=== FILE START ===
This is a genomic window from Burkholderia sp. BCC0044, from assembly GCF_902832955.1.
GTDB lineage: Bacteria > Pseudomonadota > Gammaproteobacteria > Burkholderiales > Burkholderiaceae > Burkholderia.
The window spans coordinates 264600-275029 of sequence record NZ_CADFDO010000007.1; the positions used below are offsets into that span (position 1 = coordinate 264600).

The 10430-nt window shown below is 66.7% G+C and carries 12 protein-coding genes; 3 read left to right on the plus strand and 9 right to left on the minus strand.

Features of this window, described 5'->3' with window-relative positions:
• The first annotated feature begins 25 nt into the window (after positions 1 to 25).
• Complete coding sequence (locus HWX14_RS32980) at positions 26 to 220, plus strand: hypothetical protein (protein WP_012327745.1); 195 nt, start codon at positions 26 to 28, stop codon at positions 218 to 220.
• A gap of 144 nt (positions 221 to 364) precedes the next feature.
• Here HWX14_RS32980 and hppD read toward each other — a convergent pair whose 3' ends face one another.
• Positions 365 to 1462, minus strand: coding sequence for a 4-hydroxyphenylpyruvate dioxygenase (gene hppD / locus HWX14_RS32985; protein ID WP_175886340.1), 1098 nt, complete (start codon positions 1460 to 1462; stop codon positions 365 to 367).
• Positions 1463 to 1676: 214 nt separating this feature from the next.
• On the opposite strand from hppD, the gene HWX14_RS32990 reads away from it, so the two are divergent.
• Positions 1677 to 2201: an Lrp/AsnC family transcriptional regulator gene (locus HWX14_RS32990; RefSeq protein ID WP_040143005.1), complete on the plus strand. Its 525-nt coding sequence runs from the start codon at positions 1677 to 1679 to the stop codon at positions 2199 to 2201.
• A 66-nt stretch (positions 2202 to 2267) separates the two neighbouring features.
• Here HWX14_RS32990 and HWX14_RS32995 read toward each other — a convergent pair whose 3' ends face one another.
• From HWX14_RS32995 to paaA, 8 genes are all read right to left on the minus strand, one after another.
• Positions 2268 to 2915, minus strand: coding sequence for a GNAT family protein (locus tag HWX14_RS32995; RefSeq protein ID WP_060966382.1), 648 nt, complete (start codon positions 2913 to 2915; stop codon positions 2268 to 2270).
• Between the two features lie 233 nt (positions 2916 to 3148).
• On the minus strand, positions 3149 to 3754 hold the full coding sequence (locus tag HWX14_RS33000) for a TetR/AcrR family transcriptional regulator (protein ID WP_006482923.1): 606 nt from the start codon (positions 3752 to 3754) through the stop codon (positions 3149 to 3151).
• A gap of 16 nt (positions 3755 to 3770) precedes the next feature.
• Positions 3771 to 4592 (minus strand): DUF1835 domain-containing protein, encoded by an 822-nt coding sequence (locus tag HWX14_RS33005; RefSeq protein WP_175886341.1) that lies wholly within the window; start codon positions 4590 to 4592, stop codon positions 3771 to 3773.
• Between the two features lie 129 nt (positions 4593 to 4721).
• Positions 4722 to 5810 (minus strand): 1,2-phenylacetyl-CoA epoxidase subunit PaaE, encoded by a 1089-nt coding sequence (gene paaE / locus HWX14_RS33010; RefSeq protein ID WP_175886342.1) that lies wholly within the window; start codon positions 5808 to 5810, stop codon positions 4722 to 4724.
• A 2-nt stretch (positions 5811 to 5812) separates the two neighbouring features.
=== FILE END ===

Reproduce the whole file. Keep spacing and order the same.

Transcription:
This is a genomic window from Burkholderia sp. BCC0044, from assembly GCF_902832955.1.
GTDB lineage: Bacteria > Pseudomonadota > Gammaproteobacteria > Burkholderiales > Burkholderiaceae > Burkholderia.
The window spans coordinates 264600-275029 of sequence record NZ_CADFDO010000007.1; the positions used below are offsets into that span (position 1 = coordinate 264600).

The 10430-nt window shown below is 66.7% G+C and carries 12 protein-coding genes; 3 read left to right on the plus strand and 9 right to left on the minus strand.

Features of this window, described 5'->3' with window-relative positions:
• The first annotated feature begins 25 nt into the window (after positions 1 to 25).
• Complete coding sequence (locus HWX14_RS32980) at positions 26 to 220, plus strand: hypothetical protein (protein WP_012327745.1); 195 nt, start codon at positions 26 to 28, stop codon at positions 218 to 220.
• A gap of 144 nt (positions 221 to 364) precedes the next feature.
• Here HWX14_RS32980 and hppD read toward each other — a convergent pair whose 3' ends face one another.
• Positions 365 to 1462, minus strand: coding sequence for a 4-hydroxyphenylpyruvate dioxygenase (gene hppD / locus HWX14_RS32985; protein ID WP_175886340.1), 1098 nt, complete (start codon positions 1460 to 1462; stop codon positions 365 to 367).
• Positions 1463 to 1676: 214 nt separating this feature from the next.
• On the opposite strand from hppD, the gene HWX14_RS32990 reads away from it, so the two are divergent.
• Positions 1677 to 2201: an Lrp/AsnC family transcriptional regulator gene (locus HWX14_RS32990; RefSeq protein ID WP_040143005.1), complete on the plus strand. Its 525-nt coding sequence runs from the start codon at positions 1677 to 1679 to the stop codon at positions 2199 to 2201.
• A 66-nt stretch (positions 2202 to 2267) separates the two neighbouring features.
• Here HWX14_RS32990 and HWX14_RS32995 read toward each other — a convergent pair whose 3' ends face one another.
• From HWX14_RS32995 to paaA, 8 genes are all read right to left on the minus strand, one after another.
• Positions 2268 to 2915, minus strand: coding sequence for a GNAT family protein (locus tag HWX14_RS32995; RefSeq protein ID WP_060966382.1), 648 nt, complete (start codon positions 2913 to 2915; stop codon positions 2268 to 2270).
• Between the two features lie 233 nt (positions 2916 to 3148).
• On the minus strand, positions 3149 to 3754 hold the full coding sequence (locus tag HWX14_RS33000) for a TetR/AcrR family transcriptional regulator (protein ID WP_006482923.1): 606 nt from the start codon (positions 3752 to 3754) through the stop codon (positions 3149 to 3151).
• A gap of 16 nt (positions 3755 to 3770) precedes the next feature.
• Positions 3771 to 4592 (minus strand): DUF1835 domain-containing protein, encoded by an 822-nt coding sequence (locus tag HWX14_RS33005; RefSeq protein WP_175886341.1) that lies wholly within the window; start codon positions 4590 to 4592, stop codon positions 3771 to 3773.
• Between the two features lie 129 nt (positions 4593 to 4721).
• Positions 4722 to 5810 (minus strand): 1,2-phenylacetyl-CoA epoxidase subunit PaaE, encoded by a 1089-nt coding sequence (gene paaE / locus HWX14_RS33010; RefSeq protein ID WP_175886342.1) that lies wholly within the window; start codon positions 5808 to 5810, stop codon positions 4722 to 4724.
• A 2-nt stretch (positions 5811 to 5812) separates the two neighbouring features.